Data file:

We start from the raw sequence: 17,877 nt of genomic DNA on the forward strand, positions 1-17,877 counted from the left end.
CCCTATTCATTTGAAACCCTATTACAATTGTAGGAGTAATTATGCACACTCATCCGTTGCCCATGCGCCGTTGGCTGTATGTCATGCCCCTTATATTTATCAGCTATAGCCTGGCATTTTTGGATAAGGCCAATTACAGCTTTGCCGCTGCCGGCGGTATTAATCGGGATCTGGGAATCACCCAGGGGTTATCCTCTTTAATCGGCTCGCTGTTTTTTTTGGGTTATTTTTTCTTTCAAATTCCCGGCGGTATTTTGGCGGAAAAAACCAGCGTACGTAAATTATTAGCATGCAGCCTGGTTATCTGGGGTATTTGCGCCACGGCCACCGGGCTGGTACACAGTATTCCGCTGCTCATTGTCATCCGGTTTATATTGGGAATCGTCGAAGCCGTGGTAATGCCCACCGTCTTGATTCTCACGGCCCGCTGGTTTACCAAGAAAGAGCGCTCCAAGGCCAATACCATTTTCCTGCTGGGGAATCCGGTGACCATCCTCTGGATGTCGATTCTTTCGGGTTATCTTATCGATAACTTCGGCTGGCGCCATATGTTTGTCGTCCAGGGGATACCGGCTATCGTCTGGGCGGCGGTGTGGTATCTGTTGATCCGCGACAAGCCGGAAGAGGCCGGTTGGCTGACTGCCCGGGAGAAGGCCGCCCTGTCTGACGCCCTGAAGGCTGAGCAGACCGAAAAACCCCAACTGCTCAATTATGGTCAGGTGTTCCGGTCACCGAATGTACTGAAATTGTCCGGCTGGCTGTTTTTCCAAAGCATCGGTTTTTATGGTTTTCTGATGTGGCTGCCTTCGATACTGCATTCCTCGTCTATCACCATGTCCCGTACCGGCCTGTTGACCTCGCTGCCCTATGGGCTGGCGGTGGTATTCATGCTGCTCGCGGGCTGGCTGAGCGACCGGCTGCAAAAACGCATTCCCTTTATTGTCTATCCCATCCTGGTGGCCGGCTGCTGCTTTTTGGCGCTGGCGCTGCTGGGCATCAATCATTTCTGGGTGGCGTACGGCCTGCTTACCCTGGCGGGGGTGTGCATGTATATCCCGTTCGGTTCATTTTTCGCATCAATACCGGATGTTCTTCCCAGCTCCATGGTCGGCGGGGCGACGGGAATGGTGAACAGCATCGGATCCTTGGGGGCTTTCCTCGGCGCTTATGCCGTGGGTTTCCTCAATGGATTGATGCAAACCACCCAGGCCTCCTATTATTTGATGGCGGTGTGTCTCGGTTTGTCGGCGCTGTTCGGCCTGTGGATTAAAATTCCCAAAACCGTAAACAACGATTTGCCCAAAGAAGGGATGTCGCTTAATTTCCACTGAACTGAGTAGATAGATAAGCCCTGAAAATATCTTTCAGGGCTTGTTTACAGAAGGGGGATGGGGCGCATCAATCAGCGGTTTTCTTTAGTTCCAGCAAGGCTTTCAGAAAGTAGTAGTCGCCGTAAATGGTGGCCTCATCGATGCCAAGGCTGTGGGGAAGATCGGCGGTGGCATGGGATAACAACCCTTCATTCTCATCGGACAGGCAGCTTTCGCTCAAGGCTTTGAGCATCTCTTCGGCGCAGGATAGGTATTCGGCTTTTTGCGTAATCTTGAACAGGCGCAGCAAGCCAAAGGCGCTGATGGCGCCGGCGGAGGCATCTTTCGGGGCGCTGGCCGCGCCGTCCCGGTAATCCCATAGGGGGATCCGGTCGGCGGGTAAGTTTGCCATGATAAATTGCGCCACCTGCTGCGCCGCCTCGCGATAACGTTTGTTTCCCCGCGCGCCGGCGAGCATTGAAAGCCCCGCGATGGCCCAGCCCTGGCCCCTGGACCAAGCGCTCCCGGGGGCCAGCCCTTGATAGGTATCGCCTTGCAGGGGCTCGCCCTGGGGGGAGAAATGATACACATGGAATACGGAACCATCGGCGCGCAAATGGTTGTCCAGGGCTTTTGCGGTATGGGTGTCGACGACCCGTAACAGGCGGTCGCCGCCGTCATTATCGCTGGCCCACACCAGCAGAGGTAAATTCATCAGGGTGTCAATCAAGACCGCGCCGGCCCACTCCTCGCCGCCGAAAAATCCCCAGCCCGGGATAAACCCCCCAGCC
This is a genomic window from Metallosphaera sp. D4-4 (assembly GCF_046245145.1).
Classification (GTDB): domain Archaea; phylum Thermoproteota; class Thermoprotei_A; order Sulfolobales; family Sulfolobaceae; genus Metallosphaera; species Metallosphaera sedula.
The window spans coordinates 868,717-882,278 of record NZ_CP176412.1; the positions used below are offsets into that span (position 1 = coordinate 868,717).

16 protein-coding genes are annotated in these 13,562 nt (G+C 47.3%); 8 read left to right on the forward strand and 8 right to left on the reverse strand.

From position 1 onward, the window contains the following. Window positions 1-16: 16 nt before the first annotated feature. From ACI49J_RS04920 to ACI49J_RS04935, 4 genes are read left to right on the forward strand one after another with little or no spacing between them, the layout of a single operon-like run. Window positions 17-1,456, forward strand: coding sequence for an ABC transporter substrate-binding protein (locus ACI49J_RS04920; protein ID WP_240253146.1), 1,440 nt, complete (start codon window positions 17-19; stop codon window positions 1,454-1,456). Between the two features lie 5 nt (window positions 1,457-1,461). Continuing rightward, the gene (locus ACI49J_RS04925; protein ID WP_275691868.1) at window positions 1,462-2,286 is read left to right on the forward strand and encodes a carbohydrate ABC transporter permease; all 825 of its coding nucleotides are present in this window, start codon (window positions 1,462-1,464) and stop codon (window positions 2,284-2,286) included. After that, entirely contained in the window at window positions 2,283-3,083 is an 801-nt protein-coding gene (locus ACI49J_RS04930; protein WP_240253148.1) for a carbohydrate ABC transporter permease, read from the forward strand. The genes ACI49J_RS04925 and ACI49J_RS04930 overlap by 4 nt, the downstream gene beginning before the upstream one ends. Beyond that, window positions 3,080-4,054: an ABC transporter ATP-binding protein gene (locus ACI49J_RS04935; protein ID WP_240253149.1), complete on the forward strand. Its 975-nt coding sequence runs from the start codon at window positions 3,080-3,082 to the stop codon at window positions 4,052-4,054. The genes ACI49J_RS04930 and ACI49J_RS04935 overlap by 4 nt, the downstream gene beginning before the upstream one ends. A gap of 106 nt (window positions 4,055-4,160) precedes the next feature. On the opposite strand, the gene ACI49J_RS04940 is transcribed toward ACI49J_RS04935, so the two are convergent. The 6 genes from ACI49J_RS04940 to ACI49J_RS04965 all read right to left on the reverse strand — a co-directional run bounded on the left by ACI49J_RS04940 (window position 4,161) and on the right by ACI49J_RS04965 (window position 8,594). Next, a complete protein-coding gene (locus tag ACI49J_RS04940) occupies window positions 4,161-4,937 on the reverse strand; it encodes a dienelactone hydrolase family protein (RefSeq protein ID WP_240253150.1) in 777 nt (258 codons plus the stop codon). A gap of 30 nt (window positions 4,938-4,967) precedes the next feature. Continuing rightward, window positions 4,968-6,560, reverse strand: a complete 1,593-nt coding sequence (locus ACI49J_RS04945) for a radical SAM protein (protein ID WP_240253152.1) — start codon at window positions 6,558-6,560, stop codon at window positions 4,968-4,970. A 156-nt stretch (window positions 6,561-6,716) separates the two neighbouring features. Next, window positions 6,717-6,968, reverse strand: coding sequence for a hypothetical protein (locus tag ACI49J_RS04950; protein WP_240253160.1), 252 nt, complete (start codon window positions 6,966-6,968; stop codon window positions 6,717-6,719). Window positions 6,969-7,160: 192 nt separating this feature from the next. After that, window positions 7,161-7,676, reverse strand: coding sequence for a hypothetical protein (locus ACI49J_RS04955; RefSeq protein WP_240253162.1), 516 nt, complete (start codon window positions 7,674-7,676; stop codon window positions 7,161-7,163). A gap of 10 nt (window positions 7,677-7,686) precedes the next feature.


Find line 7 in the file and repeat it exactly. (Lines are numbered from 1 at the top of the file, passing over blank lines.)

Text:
From position 1 onward, the window contains the following. Window positions 1-16: 16 nt before the first annotated feature. From ACI49J_RS04920 to ACI49J_RS04935, 4 genes are read left to right on the forward strand one after another with little or no spacing between them, the layout of a single operon-like run. Window positions 17-1,456, forward strand: coding sequence for an ABC transporter substrate-binding protein (locus ACI49J_RS04920; protein ID WP_240253146.1), 1,440 nt, complete (start codon window positions 17-19; stop codon window positions 1,454-1,456). Between the two features lie 5 nt (window positions 1,457-1,461). Continuing rightward, the gene (locus ACI49J_RS04925; protein ID WP_275691868.1) at window positions 1,462-2,286 is read left to right on the forward strand and encodes a carbohydrate ABC transporter permease; all 825 of its coding nucleotides are present in this window, start codon (window positions 1,462-1,464) and stop codon (window positions 2,284-2,286) included. After that, entirely contained in the window at window positions 2,283-3,083 is an 801-nt protein-coding gene (locus ACI49J_RS04930; protein WP_240253148.1) for a carbohydrate ABC transporter permease, read from the forward strand. The genes ACI49J_RS04925 and ACI49J_RS04930 overlap by 4 nt, the downstream gene beginning before the upstream one ends. Beyond that, window positions 3,080-4,054: an ABC transporter ATP-binding protein gene (locus ACI49J_RS04935; protein ID WP_240253149.1), complete on the forward strand. Its 975-nt coding sequence runs from the start codon at window positions 3,080-3,082 to the stop codon at window positions 4,052-4,054. The genes ACI49J_RS04930 and ACI49J_RS04935 overlap by 4 nt, the downstream gene beginning before the upstream one ends. A gap of 106 nt (window positions 4,055-4,160) precedes the next feature. On the opposite strand, the gene ACI49J_RS04940 is transcribed toward ACI49J_RS04935, so the two are convergent. The 6 genes from ACI49J_RS04940 to ACI49J_RS04965 all read right to left on the reverse strand — a co-directional run bounded on the left by ACI49J_RS04940 (window position 4,161) and on the right by ACI49J_RS04965 (window position 8,594). Next, a complete protein-coding gene (locus tag ACI49J_RS04940) occupies window positions 4,161-4,937 on the reverse strand; it encodes a dienelactone hydrolase family protein (RefSeq protein ID WP_240253150.1) in 777 nt (258 codons plus the stop codon). A gap of 30 nt (window positions 4,938-4,967) precedes the next feature. Continuing rightward, window positions 4,968-6,560, reverse strand: a complete 1,593-nt coding sequence (locus ACI49J_RS04945) for a radical SAM protein (protein ID WP_240253152.1) — start codon at window positions 6,558-6,560, stop codon at window positions 4,968-4,970. A 156-nt stretch (window positions 6,561-6,716) separates the two neighbouring features. Next, window positions 6,717-6,968, reverse strand: coding sequence for a hypothetical protein (locus tag ACI49J_RS04950; protein WP_240253160.1), 252 nt, complete (start codon window positions 6,966-6,968; stop codon window positions 6,717-6,719). Window positions 6,969-7,160: 192 nt separating this feature from the next. After that, window positions 7,161-7,676, reverse strand: coding sequence for a hypothetical protein (locus ACI49J_RS04955; RefSeq protein WP_240253162.1), 516 nt, complete (start codon window positions 7,674-7,676; stop codon window positions 7,161-7,163). A gap of 10 nt (window positions 7,677-7,686) precedes the next feature.